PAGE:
(Insert lame University excuse here)
Captaincy is something that I find is extremely under rated in the world of cricket. It is an extremely difficult skill to master as you have to constantly be alert while still performing to a high level. I know this as I dabbled in captaincy for the might Avondale College Second XI rather unsuccessfully it must be said. For the first over I positioned myself at slip as I thought was customary and lost myself in thought of if the field was right, who to bowl next, would I bat myself high or low (in the end not at all) and then suddenly the ball was flying at me from the edge and I clanged it. My venture into captaincy only lasted half a season before someone far better than me replaced me but nonetheless it did make me respect a good leader.
Being a master tactician can win games and also lose them. Take for example Stephen Fleming while statistics will say he had a test average of 40.06 with nine centuries and a couple of million unconverted fifties (just kidding, I love Flem really) but what it does not say is how many wickets and games his skilful tactics won New Zealand. A prominent example that I am reminded of is Damien Martyn in New Zealand's 2001 tour of Australia. Martyn loved to cut, therefore rather simply Fleming packed the gully area causing Martyn to regularly be caught there. Seems simple enough, right? Yet if more people had used that tactic then perhaps Martyn would not have a test average of 46.37 therefore identifying the value of having a good captain.
Why bring this up? Well with the recent ending of the Cricket World Cup a new four year cycle has begun in which new leaders are often appointed therefore around world cricket there are a host of new captains: Michael Clarke, Alastair Cook, Stuart Broad, Brendan Taylor, Ross Taylor, AB De Villiers, Dilshan. This is a time that excites me as I love to see who will flourish and who will flounder in the struggle that is captaincy. Quite really I don't think a whole lot of Clarke, Cook, or Dilshan's captaincy. All excellent batsmen but do not quite have a cricketing brain that is required to succeed as a good captain. Although this is not certain as I never thought of Ricky Ponting as an excellent tactician but was just blessed by amazing players. Ross Taylor is interesting as he has quite an astute cricket brain but I found him quite defensive and does not seem quite willing to risk unconventional positions such as Michael Vaughan's silly mid off to Matthew Hayden in the 2005 Ashes which effectively nullified his love of the drive forcing him to play uncomfortably and not score excessively. Although captaincy does seem to make Ross Taylor act more mature as his ODI average increases by around 10 runs when captain. I think AB De Villiers will make an excellent captain, well liked in the dressing room with a great cricketing brain, ready to be unconventional and lead from the front in anyway possible. Brendan Taylor is similar to De Villiers, as he is willing to be risky and when captaining in a tight knit group the job is made much easier. Stuart Broad is the one that interests me most. I love bowlers as captains as they always provide interesting tactics the only thing is how do you trust someone who turns into a petulant child when he has an appeal turned down, to lead your country? Broad is strangely a smart bowler and should bring that smart cricket brain to captaincy much as I always thought Shane Warne would have to the Australian test position had he been given a chance.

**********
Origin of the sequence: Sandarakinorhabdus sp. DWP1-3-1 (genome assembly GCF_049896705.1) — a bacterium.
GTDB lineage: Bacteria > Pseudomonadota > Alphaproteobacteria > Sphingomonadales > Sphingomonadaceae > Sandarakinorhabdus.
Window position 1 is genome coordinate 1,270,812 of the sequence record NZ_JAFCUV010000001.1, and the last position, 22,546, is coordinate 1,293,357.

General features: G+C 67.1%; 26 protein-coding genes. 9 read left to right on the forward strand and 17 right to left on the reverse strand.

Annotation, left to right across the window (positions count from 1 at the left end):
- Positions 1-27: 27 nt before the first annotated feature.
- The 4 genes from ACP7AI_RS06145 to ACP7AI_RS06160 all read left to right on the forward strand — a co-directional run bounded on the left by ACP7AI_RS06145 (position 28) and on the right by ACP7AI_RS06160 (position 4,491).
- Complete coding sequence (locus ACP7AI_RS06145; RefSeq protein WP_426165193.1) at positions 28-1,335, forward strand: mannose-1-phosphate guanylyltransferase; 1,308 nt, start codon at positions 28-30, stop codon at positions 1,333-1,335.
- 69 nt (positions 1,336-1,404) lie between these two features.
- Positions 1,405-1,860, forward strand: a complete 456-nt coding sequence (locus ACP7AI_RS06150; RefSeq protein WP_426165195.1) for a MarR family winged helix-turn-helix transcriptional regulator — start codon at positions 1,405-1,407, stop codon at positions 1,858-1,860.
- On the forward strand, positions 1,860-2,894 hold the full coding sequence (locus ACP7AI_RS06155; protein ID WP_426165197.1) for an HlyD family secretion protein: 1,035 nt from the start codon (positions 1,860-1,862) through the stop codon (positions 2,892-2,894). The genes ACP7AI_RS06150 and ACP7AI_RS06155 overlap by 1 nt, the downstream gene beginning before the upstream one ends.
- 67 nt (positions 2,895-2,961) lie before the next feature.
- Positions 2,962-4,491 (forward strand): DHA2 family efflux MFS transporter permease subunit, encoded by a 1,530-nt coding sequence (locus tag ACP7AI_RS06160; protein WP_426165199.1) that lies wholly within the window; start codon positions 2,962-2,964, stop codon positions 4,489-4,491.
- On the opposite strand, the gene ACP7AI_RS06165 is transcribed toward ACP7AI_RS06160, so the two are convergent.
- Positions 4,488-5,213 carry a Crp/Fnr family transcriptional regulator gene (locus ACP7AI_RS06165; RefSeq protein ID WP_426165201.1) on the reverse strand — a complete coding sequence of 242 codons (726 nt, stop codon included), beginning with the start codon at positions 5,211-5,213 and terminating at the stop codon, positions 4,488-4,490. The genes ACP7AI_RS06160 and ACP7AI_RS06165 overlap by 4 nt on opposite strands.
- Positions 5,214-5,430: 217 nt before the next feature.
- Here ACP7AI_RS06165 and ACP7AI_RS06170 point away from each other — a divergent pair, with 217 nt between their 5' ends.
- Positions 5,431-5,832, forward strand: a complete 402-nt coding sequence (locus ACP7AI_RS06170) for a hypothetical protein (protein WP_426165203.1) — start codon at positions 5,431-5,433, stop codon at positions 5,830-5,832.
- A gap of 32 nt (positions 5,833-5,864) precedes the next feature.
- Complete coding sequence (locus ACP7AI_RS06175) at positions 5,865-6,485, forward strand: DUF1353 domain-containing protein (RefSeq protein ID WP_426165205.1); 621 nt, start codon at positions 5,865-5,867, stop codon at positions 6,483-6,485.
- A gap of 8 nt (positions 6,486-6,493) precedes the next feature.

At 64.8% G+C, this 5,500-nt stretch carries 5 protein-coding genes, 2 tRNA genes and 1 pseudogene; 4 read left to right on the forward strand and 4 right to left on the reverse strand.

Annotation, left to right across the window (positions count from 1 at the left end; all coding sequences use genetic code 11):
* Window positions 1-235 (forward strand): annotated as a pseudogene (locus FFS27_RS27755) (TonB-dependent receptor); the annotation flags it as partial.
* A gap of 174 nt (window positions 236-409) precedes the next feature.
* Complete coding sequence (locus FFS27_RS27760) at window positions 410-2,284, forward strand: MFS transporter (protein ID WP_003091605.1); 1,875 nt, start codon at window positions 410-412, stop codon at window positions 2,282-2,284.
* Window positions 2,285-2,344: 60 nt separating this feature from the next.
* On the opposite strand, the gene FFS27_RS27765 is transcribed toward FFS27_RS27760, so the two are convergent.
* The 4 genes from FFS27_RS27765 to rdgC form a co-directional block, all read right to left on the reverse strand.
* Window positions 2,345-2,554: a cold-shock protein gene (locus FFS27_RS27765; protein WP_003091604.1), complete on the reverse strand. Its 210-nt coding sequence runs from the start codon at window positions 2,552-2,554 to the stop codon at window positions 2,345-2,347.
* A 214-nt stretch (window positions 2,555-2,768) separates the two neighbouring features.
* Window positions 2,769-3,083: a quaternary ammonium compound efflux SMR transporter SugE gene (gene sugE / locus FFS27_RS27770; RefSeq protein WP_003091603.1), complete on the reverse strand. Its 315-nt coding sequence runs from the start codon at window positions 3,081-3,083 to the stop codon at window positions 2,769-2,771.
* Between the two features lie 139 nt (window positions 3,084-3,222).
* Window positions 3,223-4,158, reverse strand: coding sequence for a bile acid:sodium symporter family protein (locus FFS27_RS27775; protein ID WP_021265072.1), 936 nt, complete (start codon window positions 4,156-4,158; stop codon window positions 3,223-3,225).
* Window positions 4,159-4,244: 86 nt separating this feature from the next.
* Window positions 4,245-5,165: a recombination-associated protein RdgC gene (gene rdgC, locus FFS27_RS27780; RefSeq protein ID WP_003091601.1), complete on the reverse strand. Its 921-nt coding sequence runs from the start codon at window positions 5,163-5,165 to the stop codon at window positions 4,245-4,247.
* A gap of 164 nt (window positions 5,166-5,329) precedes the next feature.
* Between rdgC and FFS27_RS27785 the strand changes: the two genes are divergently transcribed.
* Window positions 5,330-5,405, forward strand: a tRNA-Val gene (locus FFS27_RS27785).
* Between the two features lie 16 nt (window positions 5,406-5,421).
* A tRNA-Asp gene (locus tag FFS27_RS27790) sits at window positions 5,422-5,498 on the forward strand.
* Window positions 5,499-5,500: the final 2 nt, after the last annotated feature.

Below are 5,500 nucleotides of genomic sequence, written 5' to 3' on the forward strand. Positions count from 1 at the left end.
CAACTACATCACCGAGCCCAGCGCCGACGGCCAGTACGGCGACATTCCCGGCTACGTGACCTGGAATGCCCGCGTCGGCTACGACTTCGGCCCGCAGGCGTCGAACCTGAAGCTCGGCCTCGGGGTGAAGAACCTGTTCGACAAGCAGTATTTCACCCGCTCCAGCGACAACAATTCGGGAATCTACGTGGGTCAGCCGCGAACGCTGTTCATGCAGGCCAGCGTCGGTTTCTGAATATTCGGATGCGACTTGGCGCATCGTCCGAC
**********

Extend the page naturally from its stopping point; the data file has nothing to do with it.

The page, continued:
Maybe I will be wrong about all these players as captains but hopefully through reading this I brought to your attention that captaincy is hard and should not be taken for granted. Great leaders can in fact be the difference in a result so next time you see a captain get Man of the Match for his 12 off 62 don't scoff, but instead admire his great decision making.